We have not heard from Jeff yet. President Zarbock reported to the missionary parents the following day that all the missionaries were accounted for and safe.
We are hoping to hear from Jeff soon!
In the meantime...
Below are some descriptions and news posted by some of the missionaries on the islands:
|Weather image showing Typhoon Maysak right over Chuuk.|
|The island of Weno is about 5 miles long. The airport is visible on the north shore of Weno.|
Typhoon Maysak Notes from other Missionaries
Elder Bloxham provided the following information:
The outer islands were hit pretty hard. From what I saw in Weno, I can only imagine what the other islands look like. All elder's were still on their islands when the typhoon hit. Elder Hunter and few others who's houses were destroyed came in on Tuesday. The plan was to get everyone in Weno in the next few days.
The Udot and Pata homes were destroyed so those elders went to Romanum for a few days then were brought to Moen. Elder White and Maughan I think are in a tri with Elder Heim. They could be in Mechitiw now.
Romanum was not destroyed, sorry if my last post made it sound that way. Romanum is where the elders were sent who's homes were destroyed until the zone leaders could come get them on Tuesday. I know the elders in Udot and Pata lost a lot of stuff, if the house has open windows it is very possible lots of stuff got wet. That was the case with the Mechitiw house.
The Mechitiw home is still standing. The roof started to come up and lots of water and debris got inside but it's fine. the missionary house and the church in Mechitiw were some of the only structures still standing in that area. The members are living in the church now.
As of Tuesday the plan was to get all outer islands in Weno in the next day. I am not sure if that was suppose to be long term or not however. If their home is ok, they may have just been coming in to get food and water and then head back out to help on their islands.
We had heard from local's the day before that a typhoon was coming, but saturday night the baptist radio was saying the typhoon was not going to hit chuuk. we were not notified from the church (zone leaders) until the first part of the storm was already starting to hit. They texted everyone and told us to stay in our houses. Luckily, the worst of the storm didn't hit until after the eye went through, so everyone was expecting it at that point.
Sister Eliason posted this on FaceBook
I just wanted to post a note about the recent (March 29, 2015)typhoon in Chuuk. We didn’t know it was coming until Sunday morning when it was very rainy and windy. So we looked online and saw the satellite view of the storm coming directly onto Chuuk. Shortly after than we lost electrical power.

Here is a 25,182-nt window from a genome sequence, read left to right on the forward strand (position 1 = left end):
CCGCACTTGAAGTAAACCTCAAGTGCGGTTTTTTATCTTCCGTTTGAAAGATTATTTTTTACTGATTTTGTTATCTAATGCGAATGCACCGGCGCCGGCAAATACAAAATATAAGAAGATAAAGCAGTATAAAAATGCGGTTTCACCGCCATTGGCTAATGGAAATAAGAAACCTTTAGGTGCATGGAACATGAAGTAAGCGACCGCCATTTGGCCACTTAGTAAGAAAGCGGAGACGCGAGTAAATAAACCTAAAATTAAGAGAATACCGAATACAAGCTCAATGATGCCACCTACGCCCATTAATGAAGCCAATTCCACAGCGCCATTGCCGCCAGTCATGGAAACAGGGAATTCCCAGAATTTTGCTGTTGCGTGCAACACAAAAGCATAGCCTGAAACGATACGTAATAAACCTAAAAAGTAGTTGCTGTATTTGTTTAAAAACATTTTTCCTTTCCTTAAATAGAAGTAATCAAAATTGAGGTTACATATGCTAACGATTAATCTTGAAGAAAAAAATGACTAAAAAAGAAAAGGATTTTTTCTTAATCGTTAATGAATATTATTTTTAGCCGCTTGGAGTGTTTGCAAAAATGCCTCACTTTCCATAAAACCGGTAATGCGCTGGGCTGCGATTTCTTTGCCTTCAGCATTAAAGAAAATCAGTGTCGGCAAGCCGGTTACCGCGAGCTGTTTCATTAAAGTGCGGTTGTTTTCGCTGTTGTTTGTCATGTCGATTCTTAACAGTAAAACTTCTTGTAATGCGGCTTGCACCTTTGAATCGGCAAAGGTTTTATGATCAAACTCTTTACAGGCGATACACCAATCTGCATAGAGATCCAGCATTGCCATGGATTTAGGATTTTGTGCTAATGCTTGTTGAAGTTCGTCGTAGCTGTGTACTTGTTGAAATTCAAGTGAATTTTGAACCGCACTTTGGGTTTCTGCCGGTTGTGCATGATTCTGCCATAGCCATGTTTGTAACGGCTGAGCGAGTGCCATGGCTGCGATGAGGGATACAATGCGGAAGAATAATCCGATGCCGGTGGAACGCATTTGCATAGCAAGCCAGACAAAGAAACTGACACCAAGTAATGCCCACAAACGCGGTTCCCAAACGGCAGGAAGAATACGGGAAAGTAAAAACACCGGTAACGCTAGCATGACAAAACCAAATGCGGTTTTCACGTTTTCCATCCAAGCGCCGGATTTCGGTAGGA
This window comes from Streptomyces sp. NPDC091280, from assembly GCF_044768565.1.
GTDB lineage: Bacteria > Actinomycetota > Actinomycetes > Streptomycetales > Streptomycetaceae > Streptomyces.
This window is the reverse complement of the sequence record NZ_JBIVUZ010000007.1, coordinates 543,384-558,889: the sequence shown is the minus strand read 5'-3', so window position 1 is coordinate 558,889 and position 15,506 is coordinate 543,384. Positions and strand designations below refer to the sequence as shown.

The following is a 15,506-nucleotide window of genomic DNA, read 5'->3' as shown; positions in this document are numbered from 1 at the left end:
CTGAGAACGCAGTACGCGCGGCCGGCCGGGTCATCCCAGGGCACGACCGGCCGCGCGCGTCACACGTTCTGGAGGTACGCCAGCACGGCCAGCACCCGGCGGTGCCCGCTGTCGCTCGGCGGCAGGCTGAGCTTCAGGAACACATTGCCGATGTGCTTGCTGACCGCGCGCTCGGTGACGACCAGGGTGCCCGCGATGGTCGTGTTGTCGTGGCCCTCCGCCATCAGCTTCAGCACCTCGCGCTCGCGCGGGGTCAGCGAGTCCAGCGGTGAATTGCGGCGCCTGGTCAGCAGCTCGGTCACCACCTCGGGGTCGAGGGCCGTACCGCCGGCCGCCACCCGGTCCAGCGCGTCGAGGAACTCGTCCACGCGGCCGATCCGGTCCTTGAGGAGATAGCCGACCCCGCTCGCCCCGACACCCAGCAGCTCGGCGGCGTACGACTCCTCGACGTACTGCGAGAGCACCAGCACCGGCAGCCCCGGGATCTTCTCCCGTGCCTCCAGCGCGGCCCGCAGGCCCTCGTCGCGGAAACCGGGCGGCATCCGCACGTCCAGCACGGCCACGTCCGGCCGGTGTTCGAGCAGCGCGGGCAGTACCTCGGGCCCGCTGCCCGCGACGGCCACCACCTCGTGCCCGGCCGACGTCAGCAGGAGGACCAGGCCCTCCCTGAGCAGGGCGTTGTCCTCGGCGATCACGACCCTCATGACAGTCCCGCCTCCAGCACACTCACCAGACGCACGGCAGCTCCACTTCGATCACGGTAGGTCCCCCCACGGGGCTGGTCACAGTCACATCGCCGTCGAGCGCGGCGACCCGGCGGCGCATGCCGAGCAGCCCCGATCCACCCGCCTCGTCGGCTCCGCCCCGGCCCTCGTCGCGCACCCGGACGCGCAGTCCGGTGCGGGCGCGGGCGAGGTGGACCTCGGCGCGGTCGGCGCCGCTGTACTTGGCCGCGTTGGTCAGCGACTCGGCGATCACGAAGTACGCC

The storm raged for about two hours and then subsided. We watched our neighbor’s corrugated metal roof flap up and down even though it was tied on. We saw trees down. When it got calm again people were out picking mangoes from the trees on the ground. It was calm for about 1 ½ hours and we began to think the storm was over. However, it picked up again and quickly become much stronger than before. It was coming from the opposite direction. Pieces of corrugated metal were flying around. There was noise from all the wind. It was frightening.
We were in a cement apartment building. All over the islands people took refuge in cement buildings such as schools, churches. Many houses are made of wood and corrugated metal and many of these were blown away or flattened.
One of the long term effects of the typhoon was loss of electric power. Without electric power there is no running water because they need electricity to pump the water. There is no internet or way to communicate. Cell phones began to work within a day. Many businesses and apartment complexes here have generators. We had generator power most of this week for a few hours each day. Two nights ago we got full power again, but it occasionally goes off. We still don’t have internet, although some people do. Many places still don’t have electricity.
The missionaries are all safe. Two apartments were destroyed but those missionaries have been brought to Weno. They have been working hard to help clear the roads and check on the members. Yesterday we spent many hours in a crowded Laundromat with a group of missionaries washing clothes since it was the first day the laundry was open. People all over the island had all their belonging rain drenched.
I understand that 95% of the homes were destroyed. Even some of the concrete homes lost their roofs or a wall collapsed. The news indicated that 5 people died.
One of the greatest losses was the native food. Banana trees, coconut trees, mango trees (loaded with fruit), breadfruit trees are down. The mountainside looks quite devastated. Even the trees that did not fall down have lost many of their leaves and fruit. Many of the people here depend on this native food. It will take a long time for the vegetation to recover and supply the food they are accustomed to. Some boats were also damaged so this may affect the fishing.
I have been amazed at the resilience of the people. They seem to go on and rejoice in what they do have. We see many out cleaning up and fixing up. For many of them, things like electricity were not a part of their daily life even before the storm. There are many also who are devastated. But the Lord is in charge. Families and friends help each other. Flowers will bloom again. Bananas and breadfruit will grow again. We see children out playing again, and life goes on.